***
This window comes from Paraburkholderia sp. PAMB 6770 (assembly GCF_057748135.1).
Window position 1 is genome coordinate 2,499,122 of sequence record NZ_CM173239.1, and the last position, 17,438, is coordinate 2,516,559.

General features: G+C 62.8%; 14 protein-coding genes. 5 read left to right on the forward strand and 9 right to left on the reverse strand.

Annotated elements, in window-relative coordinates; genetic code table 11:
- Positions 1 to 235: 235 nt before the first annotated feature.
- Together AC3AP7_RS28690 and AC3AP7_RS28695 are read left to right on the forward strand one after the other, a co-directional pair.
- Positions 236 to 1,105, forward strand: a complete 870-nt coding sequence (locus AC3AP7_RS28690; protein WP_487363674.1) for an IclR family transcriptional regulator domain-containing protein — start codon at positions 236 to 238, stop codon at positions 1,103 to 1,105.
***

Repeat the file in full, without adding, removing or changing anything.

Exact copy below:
This window comes from Paraburkholderia sp. PAMB 6770 (assembly GCF_057748135.1).
Window position 1 is genome coordinate 2,499,122 of sequence record NZ_CM173239.1, and the last position, 17,438, is coordinate 2,516,559.

General features: G+C 62.8%; 14 protein-coding genes. 5 read left to right on the forward strand and 9 right to left on the reverse strand.

Annotated elements, in window-relative coordinates; genetic code table 11:
- Positions 1 to 235: 235 nt before the first annotated feature.
- Together AC3AP7_RS28690 and AC3AP7_RS28695 are read left to right on the forward strand one after the other, a co-directional pair.
- Positions 236 to 1,105, forward strand: a complete 870-nt coding sequence (locus AC3AP7_RS28690; protein WP_487363674.1) for an IclR family transcriptional regulator domain-containing protein — start codon at positions 236 to 238, stop codon at positions 1,103 to 1,105.